English's New Influence in the Chinese Language

Languages often take the trends that are exhibited by cultures. To a large extent, they are hardly self–sufficient. They depend on other languages to enrich themselves (Zuckermann, 289). There are several situations that present the need for different linguistic groups to interact. The factors could be social, political or economic. Whenever such interactions occur, the dominant linguistic groups have much influence on the minority linguistic groups. It means that direct or indirect interactions between two neighboring languages that are considered as a culturally dominant result in the interaction between the languages. Such interactions can turn out to be hostile, for instance, when a minority language is influenced by a majority language to the point of being extinct, or friendly, where the interactions only result in minimal changes in the two languages involving borrowing of different lexical items into the contact languages.

Several political and economic activities make it inevitable for people to interact each day. In the course of such interactions, people have to communicate so as to conduct their transactions. Communication can only occur if there is one language that is understood by the two interacting parties. In case there is no language that is mutually intelligible to the two groups, interaction is interrupted and transactions become futile. Currently, it is not possible to identify a completely isolated language or dialect. Even among the smallest linguistic groups, there are various activities, such as intermarriages, that result in one language influencing another (Bianco, Orton & Yihong, 72). It is because linguistic groups are small and their sizes open rooms for intermarriages with members of different linguistic groups or speakers of different dialects of the same language.

The main factors that expose languages to the influence of other dominant languages are identified as intermarriages, political influence, intertribal trade, and general cultural interactions (Zuckermann, 290). However, even if a minimal interaction occurs between neighboring linguistic groups, some degree of language interinfluencing has to be witnessed in the process of the interaction or in the end. In most cases, the influence is seen to show biasness towards one language. The linguistic group that is perceived to be the center of culture is in a better position to influence other languages that are spoken by the neighboring linguistic groups than it can be influenced by them. Borrowing of words is the simplest and the most common influence that a language can have on another one. Language is used to communicate a people’s culture (Bonvillain, 34). Therefore, whenever people borrow their cultures, as it is often the case when speakers of different languages come together, it is more likely that the interacting linguistic groups will also borrow the associated words. It is interesting to study the historical aspect of the loan words. By examining the extent to which one language has infiltrated into another, it is possible to figure out the role that a given linguistic group has played in the establishment and spread of cultural concepts in the linguistically influenced language.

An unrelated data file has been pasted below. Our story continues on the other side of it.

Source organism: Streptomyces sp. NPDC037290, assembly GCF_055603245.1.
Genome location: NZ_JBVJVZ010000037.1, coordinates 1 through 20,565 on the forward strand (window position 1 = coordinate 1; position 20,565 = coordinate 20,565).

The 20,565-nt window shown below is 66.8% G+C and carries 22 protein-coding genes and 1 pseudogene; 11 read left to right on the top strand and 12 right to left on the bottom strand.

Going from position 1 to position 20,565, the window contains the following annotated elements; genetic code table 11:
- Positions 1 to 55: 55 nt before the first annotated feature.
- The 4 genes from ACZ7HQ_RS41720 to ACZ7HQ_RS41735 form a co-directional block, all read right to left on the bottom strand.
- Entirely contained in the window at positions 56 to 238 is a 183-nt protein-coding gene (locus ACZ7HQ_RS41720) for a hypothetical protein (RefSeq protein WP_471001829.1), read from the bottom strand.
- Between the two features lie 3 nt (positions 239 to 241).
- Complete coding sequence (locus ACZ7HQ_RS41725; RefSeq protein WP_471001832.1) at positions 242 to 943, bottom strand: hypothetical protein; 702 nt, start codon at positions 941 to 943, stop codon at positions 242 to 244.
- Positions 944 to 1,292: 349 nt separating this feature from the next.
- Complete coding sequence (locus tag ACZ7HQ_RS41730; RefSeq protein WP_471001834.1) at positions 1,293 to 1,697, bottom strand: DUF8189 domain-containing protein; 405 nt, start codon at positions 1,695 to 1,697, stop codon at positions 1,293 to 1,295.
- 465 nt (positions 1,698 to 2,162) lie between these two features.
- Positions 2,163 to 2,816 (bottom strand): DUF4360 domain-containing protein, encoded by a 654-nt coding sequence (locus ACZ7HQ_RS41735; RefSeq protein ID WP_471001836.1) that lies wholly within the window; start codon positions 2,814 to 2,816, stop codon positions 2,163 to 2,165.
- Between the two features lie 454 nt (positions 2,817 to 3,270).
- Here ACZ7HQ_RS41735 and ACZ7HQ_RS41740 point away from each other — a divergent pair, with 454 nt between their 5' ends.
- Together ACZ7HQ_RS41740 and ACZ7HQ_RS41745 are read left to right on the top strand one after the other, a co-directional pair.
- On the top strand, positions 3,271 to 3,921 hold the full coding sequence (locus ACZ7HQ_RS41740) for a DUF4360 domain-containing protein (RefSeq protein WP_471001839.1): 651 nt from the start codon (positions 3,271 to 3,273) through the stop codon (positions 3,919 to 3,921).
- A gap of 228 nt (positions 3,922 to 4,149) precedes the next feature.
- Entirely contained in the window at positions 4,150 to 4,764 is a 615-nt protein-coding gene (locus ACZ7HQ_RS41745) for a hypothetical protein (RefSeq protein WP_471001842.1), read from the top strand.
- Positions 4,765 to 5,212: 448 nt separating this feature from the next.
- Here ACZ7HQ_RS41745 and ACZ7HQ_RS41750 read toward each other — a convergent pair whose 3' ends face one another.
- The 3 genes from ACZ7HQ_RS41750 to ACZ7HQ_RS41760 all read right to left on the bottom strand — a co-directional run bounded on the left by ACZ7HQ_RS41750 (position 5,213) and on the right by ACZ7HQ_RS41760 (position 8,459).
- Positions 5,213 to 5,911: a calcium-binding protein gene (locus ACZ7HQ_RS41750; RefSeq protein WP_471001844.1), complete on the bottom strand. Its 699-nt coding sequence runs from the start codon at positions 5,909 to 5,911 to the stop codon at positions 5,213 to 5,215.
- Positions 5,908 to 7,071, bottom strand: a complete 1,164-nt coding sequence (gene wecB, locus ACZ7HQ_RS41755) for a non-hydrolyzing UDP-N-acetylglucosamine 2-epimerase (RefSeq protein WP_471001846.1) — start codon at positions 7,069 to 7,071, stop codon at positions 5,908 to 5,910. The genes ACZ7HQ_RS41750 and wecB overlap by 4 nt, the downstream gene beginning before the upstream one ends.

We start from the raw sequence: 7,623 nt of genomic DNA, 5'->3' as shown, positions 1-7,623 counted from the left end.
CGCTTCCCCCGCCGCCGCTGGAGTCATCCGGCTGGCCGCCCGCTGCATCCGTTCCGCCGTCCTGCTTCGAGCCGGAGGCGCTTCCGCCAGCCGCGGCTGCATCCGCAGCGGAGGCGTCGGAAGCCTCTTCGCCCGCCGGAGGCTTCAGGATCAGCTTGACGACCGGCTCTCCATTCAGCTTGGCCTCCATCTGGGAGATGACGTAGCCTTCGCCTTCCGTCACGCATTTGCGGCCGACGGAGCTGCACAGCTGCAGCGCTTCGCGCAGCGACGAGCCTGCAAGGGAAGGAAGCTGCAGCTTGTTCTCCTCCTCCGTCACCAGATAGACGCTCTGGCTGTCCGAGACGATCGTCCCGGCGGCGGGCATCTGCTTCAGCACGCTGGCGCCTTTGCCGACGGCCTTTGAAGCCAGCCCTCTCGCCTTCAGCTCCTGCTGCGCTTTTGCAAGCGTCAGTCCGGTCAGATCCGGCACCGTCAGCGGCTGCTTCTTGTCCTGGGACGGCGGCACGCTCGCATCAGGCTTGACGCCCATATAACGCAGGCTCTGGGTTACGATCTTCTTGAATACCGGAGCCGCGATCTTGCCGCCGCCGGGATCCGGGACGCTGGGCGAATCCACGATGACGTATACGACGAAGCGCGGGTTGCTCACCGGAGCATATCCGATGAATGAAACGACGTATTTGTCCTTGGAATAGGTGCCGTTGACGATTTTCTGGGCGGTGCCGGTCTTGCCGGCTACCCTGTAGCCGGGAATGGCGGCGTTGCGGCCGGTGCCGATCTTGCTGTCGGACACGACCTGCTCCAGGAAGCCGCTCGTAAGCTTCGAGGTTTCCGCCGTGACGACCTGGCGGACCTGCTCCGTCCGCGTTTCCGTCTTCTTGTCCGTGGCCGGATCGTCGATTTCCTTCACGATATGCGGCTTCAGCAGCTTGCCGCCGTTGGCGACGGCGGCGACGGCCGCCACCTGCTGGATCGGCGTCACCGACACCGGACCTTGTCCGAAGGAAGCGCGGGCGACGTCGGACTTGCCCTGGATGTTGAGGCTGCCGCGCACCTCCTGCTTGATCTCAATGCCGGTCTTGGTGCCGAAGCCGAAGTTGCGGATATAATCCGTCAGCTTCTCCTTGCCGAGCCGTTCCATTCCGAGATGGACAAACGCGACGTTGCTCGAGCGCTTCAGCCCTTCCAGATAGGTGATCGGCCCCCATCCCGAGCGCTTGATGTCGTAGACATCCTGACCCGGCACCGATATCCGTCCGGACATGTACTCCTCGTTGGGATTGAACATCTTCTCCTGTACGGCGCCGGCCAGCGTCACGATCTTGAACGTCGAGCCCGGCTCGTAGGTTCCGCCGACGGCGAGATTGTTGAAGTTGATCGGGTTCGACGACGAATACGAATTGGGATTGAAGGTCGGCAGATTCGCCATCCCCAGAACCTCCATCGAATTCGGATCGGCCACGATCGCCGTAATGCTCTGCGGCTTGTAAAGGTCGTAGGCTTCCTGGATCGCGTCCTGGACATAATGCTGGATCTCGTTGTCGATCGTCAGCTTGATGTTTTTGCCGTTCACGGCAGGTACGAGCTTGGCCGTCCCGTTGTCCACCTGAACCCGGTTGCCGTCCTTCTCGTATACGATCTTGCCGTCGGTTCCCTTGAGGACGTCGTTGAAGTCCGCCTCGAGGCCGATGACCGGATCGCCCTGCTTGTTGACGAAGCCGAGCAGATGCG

English is treated as the world’s universal language. Most countries have opted to use English as their official language due to its neutrality. It is because of the need to select a language that cannot cause tension between the countries and language groups. As English retains its position in the society; several native languages are diminishing on a yearly basis. A part from people’s native languages, several language speakers worldwide use English as their second language. The current trends of language acquisition are attributed to the influence of the CNN and the existence of the ‘ab’ initio Internet that is highly dominated by English (Zuckermann 287). The electronic and new media have facilitated interactions to the point that physical movement is not necessary for speakers of different languages to share their lexical items. The world is continually becoming bilingual despite various technological advancements that have availed technological methods of translation.

According to Zuckermann (292), a close observation of the trend by which English continues to influence native languages leads to a perception that English may onetime achieve complete dominance over native languages that face the threat of becoming obsolete. It is because national boundaries are continuously declining as the world is becoming a global village. Besides, non-geographic economic affiliations are emerging, hence increasing the dominance of English, which is understood by many cultural groups. Native languages are also threatened by the fast paced spread of the English language due to the belief that whenever people speak two languages as their mother tongue, chances are high that each one of them will be degraded (Zuckermann 287).